November 30, 2010
Ambassador Michael Punke
U.S. Permanent Representative to the World Trade Organization
I would like to thank Director General Lamy for his report and to express our support for the process he has laid out. The so-called “cocktail approach” we agreed in March of this year has served us well and we see this latest plan as part of an ongoing adjustment to the ingredients – rather than a change in approach. The key is that we need to intensify our engagement in a variety of formats — with the emphasis on the word “engagement” rather than the word “format”.
We welcome the new emphasis on negotiating groups and Chair-led processes, but at the same time direct engagement among Members will continue to be essential, particularly at the bilateral level. As I have said before, we have made the shift from process discussions to brainstorming. Now it becomes essential to pivot to true negotiating mode. Failure to do so will render meaningless the direction from our Leaders to intensify into a true end game – and will further erode the credibility of this project.
Over the past year, we have heard many reasons why it was not timely to enter into the serious give and take necessary to conclude the negotiations. Today, all those reasons, whether real or imagined, are behind us.
Many have stressed the importance of political signals, particularly from Leaders gatherings such as the G20 and APEC Leaders meetings. Some went the next step and suggested what particular messages needed to be conveyed. The signals from the G20 and the APEC Leaders meeting were clear and the content reflected those very messages that the broader membership here called for.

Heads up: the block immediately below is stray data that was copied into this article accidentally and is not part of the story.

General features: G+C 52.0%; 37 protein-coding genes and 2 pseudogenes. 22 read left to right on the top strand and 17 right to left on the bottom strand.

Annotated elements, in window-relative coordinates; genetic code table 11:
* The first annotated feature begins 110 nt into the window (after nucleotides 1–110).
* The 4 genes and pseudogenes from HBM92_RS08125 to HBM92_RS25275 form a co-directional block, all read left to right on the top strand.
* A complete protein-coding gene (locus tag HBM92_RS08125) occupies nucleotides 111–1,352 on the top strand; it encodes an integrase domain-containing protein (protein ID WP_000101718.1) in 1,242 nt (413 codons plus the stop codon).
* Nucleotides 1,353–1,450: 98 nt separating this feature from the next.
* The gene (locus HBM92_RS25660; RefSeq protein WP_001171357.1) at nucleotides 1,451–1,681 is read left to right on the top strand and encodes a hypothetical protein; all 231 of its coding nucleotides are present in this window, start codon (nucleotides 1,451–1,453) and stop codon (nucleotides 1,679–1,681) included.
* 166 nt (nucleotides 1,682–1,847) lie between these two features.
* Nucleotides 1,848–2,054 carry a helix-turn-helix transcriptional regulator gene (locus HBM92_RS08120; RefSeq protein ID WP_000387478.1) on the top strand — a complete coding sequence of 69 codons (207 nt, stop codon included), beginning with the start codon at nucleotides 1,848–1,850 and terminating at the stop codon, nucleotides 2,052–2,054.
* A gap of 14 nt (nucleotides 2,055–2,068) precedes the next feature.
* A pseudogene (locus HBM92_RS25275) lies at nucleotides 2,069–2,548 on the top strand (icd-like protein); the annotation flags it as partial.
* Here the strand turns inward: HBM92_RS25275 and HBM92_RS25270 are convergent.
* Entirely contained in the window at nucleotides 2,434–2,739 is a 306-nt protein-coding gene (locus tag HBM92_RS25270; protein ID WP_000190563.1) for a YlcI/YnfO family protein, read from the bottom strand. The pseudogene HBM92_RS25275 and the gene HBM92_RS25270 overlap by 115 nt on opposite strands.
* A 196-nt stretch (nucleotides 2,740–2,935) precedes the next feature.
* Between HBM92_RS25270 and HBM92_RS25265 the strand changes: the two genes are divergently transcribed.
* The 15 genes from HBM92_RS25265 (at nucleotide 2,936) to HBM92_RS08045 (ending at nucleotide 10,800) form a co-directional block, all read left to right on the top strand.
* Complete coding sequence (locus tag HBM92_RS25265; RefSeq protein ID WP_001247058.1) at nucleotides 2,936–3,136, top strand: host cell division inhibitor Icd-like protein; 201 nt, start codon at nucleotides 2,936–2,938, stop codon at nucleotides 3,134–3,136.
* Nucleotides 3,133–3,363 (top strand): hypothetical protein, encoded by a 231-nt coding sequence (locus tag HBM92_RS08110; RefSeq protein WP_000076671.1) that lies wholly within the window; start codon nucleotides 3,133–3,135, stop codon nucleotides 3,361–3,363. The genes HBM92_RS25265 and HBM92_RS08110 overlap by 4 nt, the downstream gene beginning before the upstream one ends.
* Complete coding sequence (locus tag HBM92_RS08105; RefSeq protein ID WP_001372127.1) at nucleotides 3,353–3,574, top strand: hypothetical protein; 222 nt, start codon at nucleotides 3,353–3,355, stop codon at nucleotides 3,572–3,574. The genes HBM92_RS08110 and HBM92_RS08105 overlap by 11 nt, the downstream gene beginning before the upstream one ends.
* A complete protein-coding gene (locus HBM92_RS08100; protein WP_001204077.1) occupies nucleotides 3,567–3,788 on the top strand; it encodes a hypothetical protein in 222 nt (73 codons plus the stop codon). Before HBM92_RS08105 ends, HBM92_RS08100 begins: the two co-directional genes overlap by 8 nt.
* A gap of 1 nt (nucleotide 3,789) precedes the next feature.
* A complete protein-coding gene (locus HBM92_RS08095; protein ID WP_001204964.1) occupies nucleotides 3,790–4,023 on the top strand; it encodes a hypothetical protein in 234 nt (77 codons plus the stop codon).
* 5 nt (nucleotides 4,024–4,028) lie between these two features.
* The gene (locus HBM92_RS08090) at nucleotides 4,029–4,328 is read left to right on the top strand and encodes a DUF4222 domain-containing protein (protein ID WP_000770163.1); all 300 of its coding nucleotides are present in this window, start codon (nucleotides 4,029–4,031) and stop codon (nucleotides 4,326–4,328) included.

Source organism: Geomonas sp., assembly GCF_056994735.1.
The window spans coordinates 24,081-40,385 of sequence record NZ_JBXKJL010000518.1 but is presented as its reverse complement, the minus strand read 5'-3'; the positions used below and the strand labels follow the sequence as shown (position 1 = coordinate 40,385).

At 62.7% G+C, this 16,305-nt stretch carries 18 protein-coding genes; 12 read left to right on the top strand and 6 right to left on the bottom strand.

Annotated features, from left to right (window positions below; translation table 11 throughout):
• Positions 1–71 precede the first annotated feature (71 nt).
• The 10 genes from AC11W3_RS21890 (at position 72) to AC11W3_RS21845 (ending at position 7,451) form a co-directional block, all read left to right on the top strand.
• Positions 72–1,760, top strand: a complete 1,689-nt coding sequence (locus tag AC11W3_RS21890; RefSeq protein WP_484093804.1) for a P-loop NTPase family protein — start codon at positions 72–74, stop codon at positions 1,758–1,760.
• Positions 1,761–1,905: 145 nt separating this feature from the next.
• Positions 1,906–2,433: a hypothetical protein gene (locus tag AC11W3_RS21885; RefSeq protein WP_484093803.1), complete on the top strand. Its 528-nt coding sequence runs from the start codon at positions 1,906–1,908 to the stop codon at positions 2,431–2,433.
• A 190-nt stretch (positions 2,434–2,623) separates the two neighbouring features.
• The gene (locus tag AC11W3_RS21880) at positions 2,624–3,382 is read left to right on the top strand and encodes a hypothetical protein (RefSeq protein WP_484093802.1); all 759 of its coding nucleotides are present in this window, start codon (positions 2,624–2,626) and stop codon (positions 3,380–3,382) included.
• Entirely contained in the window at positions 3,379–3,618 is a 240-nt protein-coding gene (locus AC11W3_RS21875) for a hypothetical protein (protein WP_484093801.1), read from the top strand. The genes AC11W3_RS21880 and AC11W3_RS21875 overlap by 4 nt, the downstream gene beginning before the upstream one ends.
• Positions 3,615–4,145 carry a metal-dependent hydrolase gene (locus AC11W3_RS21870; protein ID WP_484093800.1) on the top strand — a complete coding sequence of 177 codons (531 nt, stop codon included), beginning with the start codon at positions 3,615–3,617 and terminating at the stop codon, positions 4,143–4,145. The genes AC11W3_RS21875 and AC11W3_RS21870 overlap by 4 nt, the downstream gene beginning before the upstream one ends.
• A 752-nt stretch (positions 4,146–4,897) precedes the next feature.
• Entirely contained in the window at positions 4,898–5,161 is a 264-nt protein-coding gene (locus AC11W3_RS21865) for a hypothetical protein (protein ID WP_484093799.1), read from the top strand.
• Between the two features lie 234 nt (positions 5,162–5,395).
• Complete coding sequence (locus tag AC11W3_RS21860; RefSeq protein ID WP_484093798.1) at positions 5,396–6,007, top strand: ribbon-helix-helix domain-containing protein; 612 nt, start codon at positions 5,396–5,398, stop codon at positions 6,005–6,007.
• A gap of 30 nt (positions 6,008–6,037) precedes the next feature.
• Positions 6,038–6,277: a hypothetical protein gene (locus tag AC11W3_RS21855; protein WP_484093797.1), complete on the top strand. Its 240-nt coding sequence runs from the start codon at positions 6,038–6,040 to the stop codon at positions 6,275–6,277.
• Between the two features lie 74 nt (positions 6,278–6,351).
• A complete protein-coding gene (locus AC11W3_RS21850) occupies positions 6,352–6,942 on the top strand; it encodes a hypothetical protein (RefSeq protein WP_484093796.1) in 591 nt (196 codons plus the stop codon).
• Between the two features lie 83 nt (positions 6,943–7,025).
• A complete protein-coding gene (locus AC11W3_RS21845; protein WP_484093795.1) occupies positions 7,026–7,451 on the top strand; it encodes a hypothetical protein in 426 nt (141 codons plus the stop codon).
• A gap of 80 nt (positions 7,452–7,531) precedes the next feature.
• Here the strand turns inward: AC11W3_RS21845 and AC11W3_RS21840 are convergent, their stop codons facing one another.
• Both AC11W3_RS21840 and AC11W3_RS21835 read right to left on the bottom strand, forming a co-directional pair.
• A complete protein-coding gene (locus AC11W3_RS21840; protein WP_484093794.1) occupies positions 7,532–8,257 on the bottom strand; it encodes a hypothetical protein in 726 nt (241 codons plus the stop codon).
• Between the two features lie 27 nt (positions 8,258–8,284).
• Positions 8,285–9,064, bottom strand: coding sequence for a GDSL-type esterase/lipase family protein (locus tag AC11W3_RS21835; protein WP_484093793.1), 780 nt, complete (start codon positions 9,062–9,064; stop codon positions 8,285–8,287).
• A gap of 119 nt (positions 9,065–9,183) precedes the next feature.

But as we’ve all know all along, whether we will succeed or not all comes down to what we do right here in Geneva. It is our job to translate words into actions. We should start by avoiding repeating past mistakes. In order to develop revised texts we must negotiate with one another and not look to the Chairs – or other exogenous messiahs – to resolve disagreements by handing down answers from above. In a similar vein, while we fully agree that we must proceed with a sense of urgency, deadlines have not yielded results.
In the final analysis, substance trumps process. We need a readiness, without preconditions, to explore options for closing gaps. We need an ambitious and balanced outcome that opens markets, providing new opportunities for growth and development.
We also need – and this is of course the trickiest part of our work – to negotiate our way to solutions that will enable all of us to sell a final DDA outcome in our domestic political processes, as the G20 leaders pledged to do. We all need to be as forthright as possible about what it will take for each of us to make that case, and the United States will continue to do so.
In the past and again today, I have heard some say that the U.S. approach needs to be more “realistic” in its expectations for the Round. But we hold a different perspective on realism in Doha. What is not realistic is the notion that a few of the world’s most powerful trading nations can play by a set of rules that gives them largely unfettered access to global markets – without giving appropriate reciprocity in return.
That is not the basis for a sustainable trading system. And it cannot be the outcome of this Round. Next year has been described as a window of opportunity. But if we are to seize this opportunity we must make full use of this year to lay the necessary groundwork.
In this connection, we welcome that Chairs are already increasing the pace of work. We need to head into the new year with a spirit of determination to get the job done, understanding that this will require us to get into the give and take of real negotiations on solutions to the hard issues that have eluded us thus far.
The United States is ready, willing, and able to negotiate and we look forward to working with our negotiating partners to conclude a package that is truly worthy of this once in a generation opportunity.